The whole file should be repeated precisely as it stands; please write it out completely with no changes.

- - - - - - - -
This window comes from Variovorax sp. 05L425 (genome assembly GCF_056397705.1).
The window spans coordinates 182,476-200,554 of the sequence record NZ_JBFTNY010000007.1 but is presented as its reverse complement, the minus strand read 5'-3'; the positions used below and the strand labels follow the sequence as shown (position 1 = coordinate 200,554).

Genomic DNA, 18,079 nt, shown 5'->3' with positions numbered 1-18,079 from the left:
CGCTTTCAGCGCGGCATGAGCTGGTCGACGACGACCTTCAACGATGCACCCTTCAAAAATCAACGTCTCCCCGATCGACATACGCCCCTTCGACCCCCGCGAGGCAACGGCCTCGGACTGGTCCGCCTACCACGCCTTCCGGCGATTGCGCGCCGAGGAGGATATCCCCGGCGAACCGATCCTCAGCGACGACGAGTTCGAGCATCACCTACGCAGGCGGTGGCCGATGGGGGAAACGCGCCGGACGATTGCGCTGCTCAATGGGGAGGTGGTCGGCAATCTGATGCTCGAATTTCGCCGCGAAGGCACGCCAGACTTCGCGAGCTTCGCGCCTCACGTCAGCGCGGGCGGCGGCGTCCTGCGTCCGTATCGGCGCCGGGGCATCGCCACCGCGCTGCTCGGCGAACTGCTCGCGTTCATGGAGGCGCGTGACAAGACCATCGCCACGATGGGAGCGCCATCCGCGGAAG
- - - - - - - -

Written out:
This window comes from Variovorax sp. 05L425 (genome assembly GCF_056397705.1).
The window spans coordinates 182,476-200,554 of the sequence record NZ_JBFTNY010000007.1 but is presented as its reverse complement, the minus strand read 5'-3'; the positions used below and the strand labels follow the sequence as shown (position 1 = coordinate 200,554).

Genomic DNA, 18,079 nt, shown 5'->3' with positions numbered 1-18,079 from the left:
CGCTTTCAGCGCGGCATGAGCTGGTCGACGACGACCTTCAACGATGCACCCTTCAAAAATCAACGTCTCCCCGATCGACATACGCCCCTTCGACCCCCGCGAGGCAACGGCCTCGGACTGGTCCGCCTACCACGCCTTCCGGCGATTGCGCGCCGAGGAGGATATCCCCGGCGAACCGATCCTCAGCGACGACGAGTTCGAGCATCACCTACGCAGGCGGTGGCCGATGGGGGAAACGCGCCGGACGATTGCGCTGCTCAATGGGGAGGTGGTCGGCAATCTGATGCTCGAATTTCGCCGCGAAGGCACGCCAGACTTCGCGAGCTTCGCGCCTCACGTCAGCGCGGGCGGCGGCGTCCTGCGTCCGTATCGGCGCCGGGGCATCGCCACCGCGCTGCTCGGCGAACTGCTCGCGTTCATGGAGGCGCGTGACAAGACCATCGCCACGATGGGAGCGCCATCCGCGGAAG